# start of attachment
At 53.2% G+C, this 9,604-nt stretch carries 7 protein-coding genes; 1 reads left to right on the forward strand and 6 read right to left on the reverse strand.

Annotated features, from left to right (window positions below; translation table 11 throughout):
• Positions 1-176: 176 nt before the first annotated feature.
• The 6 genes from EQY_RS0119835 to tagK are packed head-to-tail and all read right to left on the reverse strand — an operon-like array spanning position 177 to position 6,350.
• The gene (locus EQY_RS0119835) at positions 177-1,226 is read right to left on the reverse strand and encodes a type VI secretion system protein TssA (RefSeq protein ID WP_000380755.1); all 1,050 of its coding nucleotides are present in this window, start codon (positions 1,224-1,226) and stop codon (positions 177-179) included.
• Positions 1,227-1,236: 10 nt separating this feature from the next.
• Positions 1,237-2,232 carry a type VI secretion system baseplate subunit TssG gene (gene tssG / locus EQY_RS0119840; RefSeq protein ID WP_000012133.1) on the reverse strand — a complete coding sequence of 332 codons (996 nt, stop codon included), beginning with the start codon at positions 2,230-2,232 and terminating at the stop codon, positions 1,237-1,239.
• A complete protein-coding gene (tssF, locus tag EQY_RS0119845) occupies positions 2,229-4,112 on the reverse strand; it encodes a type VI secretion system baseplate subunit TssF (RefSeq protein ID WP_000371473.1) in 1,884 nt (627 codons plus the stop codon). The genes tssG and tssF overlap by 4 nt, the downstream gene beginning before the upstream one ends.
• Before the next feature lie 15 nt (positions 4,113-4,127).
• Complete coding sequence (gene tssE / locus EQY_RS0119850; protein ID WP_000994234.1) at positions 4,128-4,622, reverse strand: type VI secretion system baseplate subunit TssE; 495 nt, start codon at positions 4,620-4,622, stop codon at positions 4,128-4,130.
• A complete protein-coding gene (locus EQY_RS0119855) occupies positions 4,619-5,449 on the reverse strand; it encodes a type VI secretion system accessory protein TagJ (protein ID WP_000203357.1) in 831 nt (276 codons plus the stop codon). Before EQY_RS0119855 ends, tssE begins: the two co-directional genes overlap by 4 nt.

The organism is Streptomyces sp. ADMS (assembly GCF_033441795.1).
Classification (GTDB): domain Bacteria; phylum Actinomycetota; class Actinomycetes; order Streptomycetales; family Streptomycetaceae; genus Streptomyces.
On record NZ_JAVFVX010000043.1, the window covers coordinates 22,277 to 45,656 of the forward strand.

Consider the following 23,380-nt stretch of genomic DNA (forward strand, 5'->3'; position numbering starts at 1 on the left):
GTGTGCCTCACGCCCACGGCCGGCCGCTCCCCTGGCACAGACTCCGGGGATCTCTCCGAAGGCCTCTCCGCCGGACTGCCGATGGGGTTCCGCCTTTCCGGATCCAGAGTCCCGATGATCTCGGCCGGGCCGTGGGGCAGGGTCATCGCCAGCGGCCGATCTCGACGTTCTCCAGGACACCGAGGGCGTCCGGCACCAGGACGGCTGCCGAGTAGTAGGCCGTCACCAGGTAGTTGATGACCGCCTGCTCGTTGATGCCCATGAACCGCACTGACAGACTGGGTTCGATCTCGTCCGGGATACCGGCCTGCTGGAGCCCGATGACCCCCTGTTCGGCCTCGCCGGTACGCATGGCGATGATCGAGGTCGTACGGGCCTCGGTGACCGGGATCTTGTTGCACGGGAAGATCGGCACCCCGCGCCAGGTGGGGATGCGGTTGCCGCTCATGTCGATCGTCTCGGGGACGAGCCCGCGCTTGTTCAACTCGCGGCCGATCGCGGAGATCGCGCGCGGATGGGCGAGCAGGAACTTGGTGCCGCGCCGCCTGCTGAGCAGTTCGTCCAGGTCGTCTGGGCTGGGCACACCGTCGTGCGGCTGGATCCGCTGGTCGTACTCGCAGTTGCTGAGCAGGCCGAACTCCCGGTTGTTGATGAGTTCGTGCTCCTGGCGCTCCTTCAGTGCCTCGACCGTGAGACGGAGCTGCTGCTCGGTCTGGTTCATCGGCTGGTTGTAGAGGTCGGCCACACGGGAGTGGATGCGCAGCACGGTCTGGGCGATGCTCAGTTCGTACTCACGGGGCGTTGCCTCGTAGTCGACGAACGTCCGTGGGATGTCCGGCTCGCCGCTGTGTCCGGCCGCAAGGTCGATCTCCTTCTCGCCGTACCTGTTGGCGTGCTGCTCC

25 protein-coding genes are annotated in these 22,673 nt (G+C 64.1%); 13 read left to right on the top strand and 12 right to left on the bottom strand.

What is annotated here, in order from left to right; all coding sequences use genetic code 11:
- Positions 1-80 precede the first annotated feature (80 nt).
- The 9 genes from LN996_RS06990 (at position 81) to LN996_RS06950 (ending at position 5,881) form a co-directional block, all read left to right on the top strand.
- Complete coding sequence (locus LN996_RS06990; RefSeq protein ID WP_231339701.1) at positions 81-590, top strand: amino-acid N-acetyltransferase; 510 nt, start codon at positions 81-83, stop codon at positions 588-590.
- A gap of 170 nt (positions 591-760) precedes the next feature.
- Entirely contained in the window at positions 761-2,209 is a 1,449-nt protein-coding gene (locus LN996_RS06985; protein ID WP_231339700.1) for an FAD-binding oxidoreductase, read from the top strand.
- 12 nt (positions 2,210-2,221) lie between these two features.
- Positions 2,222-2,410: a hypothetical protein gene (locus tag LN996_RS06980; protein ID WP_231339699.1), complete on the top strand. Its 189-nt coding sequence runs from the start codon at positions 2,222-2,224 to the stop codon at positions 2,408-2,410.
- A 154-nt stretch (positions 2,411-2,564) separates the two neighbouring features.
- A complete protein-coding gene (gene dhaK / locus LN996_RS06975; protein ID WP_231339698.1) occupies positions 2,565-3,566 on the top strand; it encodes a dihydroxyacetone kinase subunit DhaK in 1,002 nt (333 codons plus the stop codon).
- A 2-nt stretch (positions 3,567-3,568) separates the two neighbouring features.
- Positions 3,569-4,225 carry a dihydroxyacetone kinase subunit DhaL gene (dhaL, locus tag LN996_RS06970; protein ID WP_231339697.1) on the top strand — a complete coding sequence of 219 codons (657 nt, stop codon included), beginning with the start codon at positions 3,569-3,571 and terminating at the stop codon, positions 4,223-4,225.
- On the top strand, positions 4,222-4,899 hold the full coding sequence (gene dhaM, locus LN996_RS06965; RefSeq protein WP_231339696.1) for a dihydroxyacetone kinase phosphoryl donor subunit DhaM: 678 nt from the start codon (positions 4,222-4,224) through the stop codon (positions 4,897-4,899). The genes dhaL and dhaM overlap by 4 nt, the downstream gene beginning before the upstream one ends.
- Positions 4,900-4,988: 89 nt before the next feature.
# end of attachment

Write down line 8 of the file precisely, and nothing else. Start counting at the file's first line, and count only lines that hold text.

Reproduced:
• A complete protein-coding gene (tssF, locus tag EQY_RS0119845) occupies positions 2,229-4,112 on the reverse strand; it encodes a type VI secretion system baseplate subunit TssF (RefSeq protein ID WP_000371473.1) in 1,884 nt (627 codons plus the stop codon). The genes tssG and tssF overlap by 4 nt, the downstream gene beginning before the upstream one ends.